Imagine humans with a brain capable of processing gamma rays, x-rays, ultraviolet, and infrared radiation.

Would the resulting image be a juxtaposition of how the image would look for each specific wave, or would it look completely different?

Also, what physical characteristics should this type of eye have?

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    $\begingroup$ (1) If their eyes can receive longwave radio they must be huge. (2) The characteristic of eyes is that they can form an image. Good luck forming an image based on 500 meter medium-wave radiation. (3) Anyway, while we know how to focus radio waves and microwaves and light, nobody has any idea of how to focus X-rays or gamma rays. The point being that no answer is possible, because human knowledge has not yet progressed sufficiently. $\endgroup$
    – AlexP
    Aug 30 at 16:58
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    $\begingroup$ As Alex states, to have the same resolution as the human eye at medium wave, you'd need an eye well over 6,000 km in radius. Imagine the cost of a visit to the optometrist. $\endgroup$ Aug 30 at 17:05
  • $\begingroup$ Fair points. I should remove radio waves out of the equation. $\endgroup$
    – lollo259
    Aug 30 at 17:09
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    $\begingroup$ What anything “looks like” is not an objective function of the emitter. We see “green” when energy of 550 nanometers activates a cone receptor. The fact that it is “green” and doesn’t look the same as “blue” is entirely up to the receptor neurons and the brain. Dogs don’t see color at all, every color is a shade of grey. There is no objective answer to this. Any line of sight wavelength that excites a receptor can be seen in the way you the author decide. Gamma won’t work in a hard science world, it destroys rather than activates a receptor. Keep the science fiction tag on this. $\endgroup$
    – Vogon Poet
    Aug 30 at 17:35
  • $\begingroup$ Also bees can see UV and flowers take advantage of this by having a UV color reflection in their petals. IR is likewise easily explained. $\endgroup$
    – Vogon Poet
    Aug 30 at 17:43

2 Answers 2


For how things would look to the superhuman, you have your choice. The human visual system plays a lot of tricks with color already to allow us to see what we do see wikipedia on color spaces So you could just say that this superhuman maps the wider spectrum to the ordinary color space, so they don't see any 'new' colors, but things won't look the same color to them that they do to us, and they'll have problems with things like photographs and video displays not looking right. Alternatively, you could say the superhuman gets a higher dimensional color space ( there are a few people who actually have this ),so they'd be seeing lots of colors people have no names for, and may or may not have issues with displays.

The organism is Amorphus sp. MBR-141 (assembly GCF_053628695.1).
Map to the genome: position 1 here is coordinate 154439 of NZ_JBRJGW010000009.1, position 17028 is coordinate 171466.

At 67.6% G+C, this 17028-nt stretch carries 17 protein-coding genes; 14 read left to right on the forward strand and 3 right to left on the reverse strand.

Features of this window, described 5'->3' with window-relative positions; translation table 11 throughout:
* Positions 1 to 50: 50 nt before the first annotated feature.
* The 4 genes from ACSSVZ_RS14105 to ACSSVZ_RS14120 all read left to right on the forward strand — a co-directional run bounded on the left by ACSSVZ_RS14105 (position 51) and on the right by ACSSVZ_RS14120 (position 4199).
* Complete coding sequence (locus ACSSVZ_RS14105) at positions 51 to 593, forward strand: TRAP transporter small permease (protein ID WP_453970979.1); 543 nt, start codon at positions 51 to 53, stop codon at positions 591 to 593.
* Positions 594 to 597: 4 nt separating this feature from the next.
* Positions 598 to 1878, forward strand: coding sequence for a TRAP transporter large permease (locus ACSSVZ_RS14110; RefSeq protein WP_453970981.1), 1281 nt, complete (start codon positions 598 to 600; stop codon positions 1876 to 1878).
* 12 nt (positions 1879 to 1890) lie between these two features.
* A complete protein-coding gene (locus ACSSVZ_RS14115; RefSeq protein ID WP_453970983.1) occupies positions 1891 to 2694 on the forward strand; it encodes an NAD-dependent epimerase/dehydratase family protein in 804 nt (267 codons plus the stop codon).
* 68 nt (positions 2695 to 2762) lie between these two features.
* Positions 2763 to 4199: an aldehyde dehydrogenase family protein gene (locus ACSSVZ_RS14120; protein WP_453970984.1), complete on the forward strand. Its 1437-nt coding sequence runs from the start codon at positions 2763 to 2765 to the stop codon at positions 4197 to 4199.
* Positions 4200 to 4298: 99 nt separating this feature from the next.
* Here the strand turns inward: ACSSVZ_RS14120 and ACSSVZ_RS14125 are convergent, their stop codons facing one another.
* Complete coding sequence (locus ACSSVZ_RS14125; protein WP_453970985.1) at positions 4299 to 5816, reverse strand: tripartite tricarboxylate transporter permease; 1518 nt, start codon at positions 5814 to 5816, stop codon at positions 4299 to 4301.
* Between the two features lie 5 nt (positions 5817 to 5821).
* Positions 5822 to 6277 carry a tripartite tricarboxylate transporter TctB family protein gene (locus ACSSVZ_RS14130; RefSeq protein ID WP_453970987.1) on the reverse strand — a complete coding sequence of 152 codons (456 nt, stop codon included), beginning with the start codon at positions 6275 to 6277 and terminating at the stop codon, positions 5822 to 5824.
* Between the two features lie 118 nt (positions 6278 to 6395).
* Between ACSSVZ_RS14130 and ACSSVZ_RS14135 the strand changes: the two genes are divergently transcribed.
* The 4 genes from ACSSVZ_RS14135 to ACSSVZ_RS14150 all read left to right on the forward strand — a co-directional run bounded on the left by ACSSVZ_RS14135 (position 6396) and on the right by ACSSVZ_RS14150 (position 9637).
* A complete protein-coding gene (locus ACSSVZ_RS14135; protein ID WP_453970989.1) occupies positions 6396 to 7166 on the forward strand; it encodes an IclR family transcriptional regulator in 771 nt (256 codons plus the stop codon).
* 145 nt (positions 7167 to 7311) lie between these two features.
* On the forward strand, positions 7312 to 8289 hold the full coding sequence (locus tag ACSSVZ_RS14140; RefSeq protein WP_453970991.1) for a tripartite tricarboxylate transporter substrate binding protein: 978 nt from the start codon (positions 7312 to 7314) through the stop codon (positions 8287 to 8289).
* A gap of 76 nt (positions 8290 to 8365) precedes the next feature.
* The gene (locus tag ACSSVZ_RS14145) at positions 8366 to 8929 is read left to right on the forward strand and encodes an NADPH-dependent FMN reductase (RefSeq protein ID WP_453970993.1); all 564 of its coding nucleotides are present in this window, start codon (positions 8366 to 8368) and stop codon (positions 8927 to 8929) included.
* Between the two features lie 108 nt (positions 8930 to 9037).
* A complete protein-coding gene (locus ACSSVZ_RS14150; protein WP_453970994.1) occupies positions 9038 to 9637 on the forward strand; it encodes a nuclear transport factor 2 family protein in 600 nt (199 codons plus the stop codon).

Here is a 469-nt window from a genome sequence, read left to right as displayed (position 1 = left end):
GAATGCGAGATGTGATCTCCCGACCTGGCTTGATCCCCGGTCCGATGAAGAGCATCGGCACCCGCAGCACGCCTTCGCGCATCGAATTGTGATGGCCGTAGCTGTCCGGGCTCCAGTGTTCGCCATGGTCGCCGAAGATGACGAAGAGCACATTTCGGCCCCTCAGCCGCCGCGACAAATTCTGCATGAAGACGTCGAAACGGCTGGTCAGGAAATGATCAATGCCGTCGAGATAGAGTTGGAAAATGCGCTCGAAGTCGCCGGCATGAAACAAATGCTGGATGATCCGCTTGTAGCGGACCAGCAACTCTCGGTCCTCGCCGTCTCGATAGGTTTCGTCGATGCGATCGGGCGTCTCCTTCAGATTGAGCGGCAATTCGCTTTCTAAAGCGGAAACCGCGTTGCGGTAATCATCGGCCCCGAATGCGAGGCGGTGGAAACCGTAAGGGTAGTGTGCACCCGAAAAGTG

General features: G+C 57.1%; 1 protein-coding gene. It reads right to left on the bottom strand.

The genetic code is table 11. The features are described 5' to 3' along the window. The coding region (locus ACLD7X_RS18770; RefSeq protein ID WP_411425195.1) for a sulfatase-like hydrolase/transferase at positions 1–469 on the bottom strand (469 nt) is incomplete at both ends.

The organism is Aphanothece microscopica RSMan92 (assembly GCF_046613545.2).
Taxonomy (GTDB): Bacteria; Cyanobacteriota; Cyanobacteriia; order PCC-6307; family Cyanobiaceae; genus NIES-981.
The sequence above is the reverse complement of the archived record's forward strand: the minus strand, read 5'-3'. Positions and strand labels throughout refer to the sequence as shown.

There's also the issue that you can't see details smaller than the wavelength of light you're using to see it, and you can't resolve images well if there isn't much light available. So infrared is going to look a bit blurry, and radio wave images will just be vague blobs. Gamma and x-ray will have the issue of there not being very much gamma or x-ray to light things up with, so anything you see with that will be super grainy and hard to make out - like photos taken at night but moreso. If you see a nice crisp image using gamma rays, you know you're getting a lethal dose of radiation!

Finally, you have the issue that we see things around us because light strikes those things, and more or less ricochets off them into our eyes. So light that's useful to see things with has to bounce off of things at large angles. Longer wavelengths move more like ripples in a pond; they tend to go around or through obstacles and continue on the direction they were going. Shorter wavelengths move more like particles, bouncing off of things easily. (That's why the sky is blue and sunsets are red - of the light passing overhead, it's the short blue stuff that can bounce down to you, and the long red stuff is what can pass through all that air between you and the horizon with out getting scattered away). Anyway, the super short wavelengths like gamma and x-rays move like bullets. A gamma ray striking a typical atom is going to drill right through instead of bouncing. So you could see bright sources of very short wave stuff like gamma and x-ray sources, and you can see through things if the x-ray source is behind something, but you can't really use them to light up an area flashlight-style. Same for very long waves - they don't scatter well either, so your superhuman could see that a radio tower was transmitting, but the transmissions wouldn't light up the area for him.


This would not be possible with a single eye configuration.
Part of the issues is that the different wavelengths of light interact with different "antenna" lengths.

In general the longer the wavelength, the bigger the antenna you need. The rods and cones in your eyes interact with light in the visible spectrum. You would need corresponding structures for each wavelength range.

The lenses of your eyes focus light from in front of you onto your retinas. Light is refracted through the lenses to form this image.

Different wavelengths of light refract differently, this is why a prism can split a beam of white light into a rainbow.

Making a single lens structure that can handle a wider range of wavelengths isn't really feasible.

This is further complicated by the fact that many wavelengths will happily pass right through you.

You would have to wear a lead helmet to even be sure that the Xrays that your Xrods detected were coming from in front of you, rather than through your skull.

Apparently Goldfish can see some Infrared and Ultraviolet, so it is for sure possible to expand the visible spectrum with conventional biologics.


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